Gore point and off-road point
Gore point wandering: this one moved 9.5 metres when the right shoulder line was repainted 0.6 metres left of its earlier position
Decision point showing zone of uncertainty

Incremental Development?

Clearly there is uncertainty in all of the above approaches, due to (a) determining the point to be fixed, (b) method of survey, (c) variability in the location of the point over time.  It seems inevitable that at least in the short term, a Datum point can be fixed to no better than 510 metres on freeways, and 13 metres on urban streets.

A longer term approach is to plan incrementally.  Consider the 50,000 point Datum, already created, as Phase I.  In Phase II (say to the year 2005):

Phase III kicks in when it is deemed necessary and practical to improve accuracy to less than a metre.  A brass marker may be established for each cluster (the red star in the illustration, not necessarily in a paved area) and local Datum points surveyed relative to it, with whatever precision is appropriate.  Futuristic technologies, e.g. beacons triggered by vehicle sensors/identifiers, may transmit accurate and current data on the intersection or neighbourhood, to passing vehicles.

Database Structure

We have used the terms "nodes" and "links" above in reference to the ITS Datum.  This terminology has caused some confusion in the past, because some readers think it implies that every node and link in the physical street network has to be re-surveyed to great precision.  It should be obvious from the discussion above that this is not the case.

There is no immediate need for the Datum to be a topologically structured network (this would be a longer term requirement if the Datum were to evolve into a skeletal national street network).  As new points and lower-level objects are inserted, topological enforcement would require reassignment of IDs.  We are examining ways to preserve topological integrity while not discarding IDs.  Further details in the proceedings of the technical issues breakout group from the first workshop on public sector user requirements.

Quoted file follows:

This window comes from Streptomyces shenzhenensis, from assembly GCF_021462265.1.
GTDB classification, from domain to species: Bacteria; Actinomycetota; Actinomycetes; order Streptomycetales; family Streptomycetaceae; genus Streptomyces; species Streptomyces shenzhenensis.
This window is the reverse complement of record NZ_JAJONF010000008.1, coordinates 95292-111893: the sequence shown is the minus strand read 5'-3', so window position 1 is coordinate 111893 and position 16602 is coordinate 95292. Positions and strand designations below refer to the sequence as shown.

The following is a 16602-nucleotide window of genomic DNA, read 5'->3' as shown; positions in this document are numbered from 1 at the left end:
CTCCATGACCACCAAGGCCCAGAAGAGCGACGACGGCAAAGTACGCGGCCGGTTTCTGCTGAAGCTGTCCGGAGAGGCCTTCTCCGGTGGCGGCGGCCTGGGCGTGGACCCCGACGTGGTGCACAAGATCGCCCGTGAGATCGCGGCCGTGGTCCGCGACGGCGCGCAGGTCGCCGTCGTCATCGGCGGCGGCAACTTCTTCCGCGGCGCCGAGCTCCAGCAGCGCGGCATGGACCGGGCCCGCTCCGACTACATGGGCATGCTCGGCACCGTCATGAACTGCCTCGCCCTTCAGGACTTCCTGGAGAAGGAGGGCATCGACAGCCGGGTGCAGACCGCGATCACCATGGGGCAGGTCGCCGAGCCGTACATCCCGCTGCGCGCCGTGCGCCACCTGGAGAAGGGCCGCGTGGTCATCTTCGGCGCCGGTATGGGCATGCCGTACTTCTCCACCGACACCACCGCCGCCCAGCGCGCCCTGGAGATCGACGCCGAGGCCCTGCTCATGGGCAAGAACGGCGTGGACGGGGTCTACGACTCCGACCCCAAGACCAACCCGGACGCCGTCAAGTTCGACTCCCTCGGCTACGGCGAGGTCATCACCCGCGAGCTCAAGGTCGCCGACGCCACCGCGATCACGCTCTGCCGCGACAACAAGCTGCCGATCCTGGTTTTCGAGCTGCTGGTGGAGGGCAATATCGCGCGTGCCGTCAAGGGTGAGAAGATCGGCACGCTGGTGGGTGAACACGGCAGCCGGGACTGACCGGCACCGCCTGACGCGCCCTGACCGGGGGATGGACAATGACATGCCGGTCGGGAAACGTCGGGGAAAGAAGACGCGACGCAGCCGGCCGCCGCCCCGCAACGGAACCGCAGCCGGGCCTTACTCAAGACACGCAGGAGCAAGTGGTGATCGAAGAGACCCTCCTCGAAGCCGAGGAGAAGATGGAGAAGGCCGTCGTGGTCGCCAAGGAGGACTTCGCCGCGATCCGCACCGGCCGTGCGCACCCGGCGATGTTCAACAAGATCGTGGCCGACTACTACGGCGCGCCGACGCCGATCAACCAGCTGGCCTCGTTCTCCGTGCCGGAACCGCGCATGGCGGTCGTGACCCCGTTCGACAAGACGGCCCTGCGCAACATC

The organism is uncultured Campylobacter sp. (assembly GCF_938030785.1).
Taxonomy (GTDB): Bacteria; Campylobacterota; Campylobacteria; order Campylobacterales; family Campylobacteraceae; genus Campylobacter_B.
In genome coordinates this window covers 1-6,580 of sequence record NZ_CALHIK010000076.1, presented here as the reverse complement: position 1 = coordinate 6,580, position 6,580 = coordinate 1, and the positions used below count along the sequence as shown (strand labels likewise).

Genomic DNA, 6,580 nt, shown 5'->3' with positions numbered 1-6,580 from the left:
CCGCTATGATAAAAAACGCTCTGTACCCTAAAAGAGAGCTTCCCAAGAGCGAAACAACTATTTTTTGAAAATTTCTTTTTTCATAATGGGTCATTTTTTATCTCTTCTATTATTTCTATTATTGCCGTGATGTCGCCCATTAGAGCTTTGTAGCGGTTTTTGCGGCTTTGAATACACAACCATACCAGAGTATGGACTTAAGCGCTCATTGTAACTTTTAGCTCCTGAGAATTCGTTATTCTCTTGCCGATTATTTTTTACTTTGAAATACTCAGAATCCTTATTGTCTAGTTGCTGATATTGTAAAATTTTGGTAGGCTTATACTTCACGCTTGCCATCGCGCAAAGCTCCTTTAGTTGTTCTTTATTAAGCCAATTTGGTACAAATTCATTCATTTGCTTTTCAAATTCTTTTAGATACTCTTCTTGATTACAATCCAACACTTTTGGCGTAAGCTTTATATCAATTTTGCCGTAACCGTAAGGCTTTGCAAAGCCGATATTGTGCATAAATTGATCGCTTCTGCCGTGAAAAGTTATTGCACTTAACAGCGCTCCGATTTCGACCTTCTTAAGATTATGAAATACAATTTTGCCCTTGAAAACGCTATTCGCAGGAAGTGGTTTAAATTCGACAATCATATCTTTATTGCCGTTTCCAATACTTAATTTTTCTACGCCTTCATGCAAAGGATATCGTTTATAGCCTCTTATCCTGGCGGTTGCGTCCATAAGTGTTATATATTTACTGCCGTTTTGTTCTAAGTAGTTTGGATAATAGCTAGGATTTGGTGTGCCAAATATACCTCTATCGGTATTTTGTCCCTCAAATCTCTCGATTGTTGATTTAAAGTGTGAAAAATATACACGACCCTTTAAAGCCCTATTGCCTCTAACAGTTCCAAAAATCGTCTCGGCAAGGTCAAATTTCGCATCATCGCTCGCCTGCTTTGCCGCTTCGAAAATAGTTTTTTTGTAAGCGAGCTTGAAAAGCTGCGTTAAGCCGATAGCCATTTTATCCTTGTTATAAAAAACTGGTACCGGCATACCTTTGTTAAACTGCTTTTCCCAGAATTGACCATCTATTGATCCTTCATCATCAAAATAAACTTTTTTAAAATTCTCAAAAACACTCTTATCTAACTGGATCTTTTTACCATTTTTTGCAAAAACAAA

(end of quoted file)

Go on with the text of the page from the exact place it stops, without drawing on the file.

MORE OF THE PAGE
January 1999.  VITAL has developed an algorithm for geometric adjustment of discrete topological fields (i.e. street networks) that can be applied to correcting maps in real time using the ITS Datum.

Larger image
Residential neighborhood example

Before adjustment: two maps show positional discrepancies up to 100m. A vehicle driving down the blue centerline (the true alignment of the road) appears to be in someone's backyard relative to the pink centerline (from vendor E).

Larger image
After E is rubber-streeted: the maps are almost in complete agreement, and the vehicle is correctly positioned on both the pink and blue centerlines.


Larger image
Freeway interchange example

Before adjustment: a westbound vehicle (blue dot in the center of the red circles) exits to the southbound ramp, as can be seen in the blue database, but with respect to the pink centerline, it appears to be still on its original course in the westbound lane (green dot).

Larger image
(coming soon)
After E is rubber-streeted ... the problem is not entirely solved, in fact parts of the interchange are transmogrified.  The problem is that database E misrepresents not just the geometric alignment but also the topological relationships in the interchange.  The Datum has to be designed to overcome this, by means of a subsystem of topological specification and ramp identification, in addition to just authoritative coordinates.

Finally ...

The ITS Datum promises solutions in ITS, but many questions remain unanswered with regard to its design and deployment.  We are in the process of consulting public sector users to gauge the performance requirements of the Datum.  Further details under Meetings.

Last update 1999-04-15